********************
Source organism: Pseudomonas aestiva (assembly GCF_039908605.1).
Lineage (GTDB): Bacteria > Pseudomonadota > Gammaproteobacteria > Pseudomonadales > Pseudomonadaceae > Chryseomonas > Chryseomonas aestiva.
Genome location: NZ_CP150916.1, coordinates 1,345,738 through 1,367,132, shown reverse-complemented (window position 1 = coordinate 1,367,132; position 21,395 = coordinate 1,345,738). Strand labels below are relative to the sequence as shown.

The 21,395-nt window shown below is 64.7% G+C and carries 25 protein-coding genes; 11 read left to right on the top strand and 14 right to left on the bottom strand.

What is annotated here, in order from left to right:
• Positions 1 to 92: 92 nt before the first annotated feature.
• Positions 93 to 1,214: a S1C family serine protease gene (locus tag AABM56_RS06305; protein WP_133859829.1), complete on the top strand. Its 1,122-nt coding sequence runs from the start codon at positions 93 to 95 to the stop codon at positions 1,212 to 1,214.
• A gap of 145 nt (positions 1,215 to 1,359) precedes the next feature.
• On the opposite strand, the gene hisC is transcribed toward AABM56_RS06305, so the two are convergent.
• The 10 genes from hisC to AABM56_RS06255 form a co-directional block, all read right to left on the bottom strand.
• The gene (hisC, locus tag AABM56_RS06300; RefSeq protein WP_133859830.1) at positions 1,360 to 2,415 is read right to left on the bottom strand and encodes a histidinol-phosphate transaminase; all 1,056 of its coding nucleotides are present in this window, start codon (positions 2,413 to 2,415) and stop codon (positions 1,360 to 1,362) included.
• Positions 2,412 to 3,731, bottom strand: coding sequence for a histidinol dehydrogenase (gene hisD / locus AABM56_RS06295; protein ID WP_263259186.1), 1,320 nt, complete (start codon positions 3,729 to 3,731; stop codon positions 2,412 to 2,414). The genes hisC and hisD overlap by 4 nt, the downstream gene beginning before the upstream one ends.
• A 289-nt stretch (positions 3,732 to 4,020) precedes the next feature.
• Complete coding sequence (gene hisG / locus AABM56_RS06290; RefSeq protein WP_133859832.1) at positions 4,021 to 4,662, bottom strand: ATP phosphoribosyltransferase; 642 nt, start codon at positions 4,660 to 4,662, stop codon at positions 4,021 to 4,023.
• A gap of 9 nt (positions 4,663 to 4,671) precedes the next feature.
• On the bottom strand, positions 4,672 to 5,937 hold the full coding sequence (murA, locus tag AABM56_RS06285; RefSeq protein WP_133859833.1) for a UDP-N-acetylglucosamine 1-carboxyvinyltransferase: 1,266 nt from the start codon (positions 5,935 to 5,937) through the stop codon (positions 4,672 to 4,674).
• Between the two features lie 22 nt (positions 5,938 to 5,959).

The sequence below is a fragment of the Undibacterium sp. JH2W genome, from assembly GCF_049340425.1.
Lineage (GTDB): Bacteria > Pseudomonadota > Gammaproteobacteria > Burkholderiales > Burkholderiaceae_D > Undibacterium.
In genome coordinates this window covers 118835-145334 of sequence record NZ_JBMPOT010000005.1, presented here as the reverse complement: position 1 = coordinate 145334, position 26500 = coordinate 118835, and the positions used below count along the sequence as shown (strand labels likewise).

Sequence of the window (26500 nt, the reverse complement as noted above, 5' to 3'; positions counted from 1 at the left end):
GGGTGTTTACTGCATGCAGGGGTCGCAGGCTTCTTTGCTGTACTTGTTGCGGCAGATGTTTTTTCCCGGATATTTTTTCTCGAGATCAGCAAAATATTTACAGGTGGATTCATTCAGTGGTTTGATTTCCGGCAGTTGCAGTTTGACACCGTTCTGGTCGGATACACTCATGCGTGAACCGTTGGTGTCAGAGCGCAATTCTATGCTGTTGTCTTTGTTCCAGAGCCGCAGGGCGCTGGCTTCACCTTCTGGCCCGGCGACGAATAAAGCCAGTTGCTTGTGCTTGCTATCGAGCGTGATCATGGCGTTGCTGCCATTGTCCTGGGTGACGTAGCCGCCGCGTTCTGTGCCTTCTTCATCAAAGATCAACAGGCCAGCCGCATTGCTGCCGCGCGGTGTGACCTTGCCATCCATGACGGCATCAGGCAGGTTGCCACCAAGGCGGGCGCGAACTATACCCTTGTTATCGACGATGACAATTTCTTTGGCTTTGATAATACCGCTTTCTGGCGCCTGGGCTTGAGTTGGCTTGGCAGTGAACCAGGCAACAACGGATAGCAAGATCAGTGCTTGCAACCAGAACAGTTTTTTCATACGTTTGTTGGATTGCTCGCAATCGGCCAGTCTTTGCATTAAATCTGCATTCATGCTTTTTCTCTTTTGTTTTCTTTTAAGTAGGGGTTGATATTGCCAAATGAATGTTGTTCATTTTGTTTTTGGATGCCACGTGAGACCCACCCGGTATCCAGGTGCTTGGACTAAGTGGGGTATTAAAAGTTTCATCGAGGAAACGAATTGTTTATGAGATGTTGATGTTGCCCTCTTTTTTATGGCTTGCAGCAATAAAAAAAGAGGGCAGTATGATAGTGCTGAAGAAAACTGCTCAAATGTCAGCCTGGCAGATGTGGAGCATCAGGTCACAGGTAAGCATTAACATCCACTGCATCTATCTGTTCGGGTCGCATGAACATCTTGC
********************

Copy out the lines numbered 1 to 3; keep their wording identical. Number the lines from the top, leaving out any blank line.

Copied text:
Source organism: Pseudomonas aestiva (assembly GCF_039908605.1).
Lineage (GTDB): Bacteria > Pseudomonadota > Gammaproteobacteria > Pseudomonadales > Pseudomonadaceae > Chryseomonas > Chryseomonas aestiva.
Genome location: NZ_CP150916.1, coordinates 1,345,738 through 1,367,132, shown reverse-complemented (window position 1 = coordinate 1,367,132; position 21,395 = coordinate 1,345,738). Strand labels below are relative to the sequence as shown.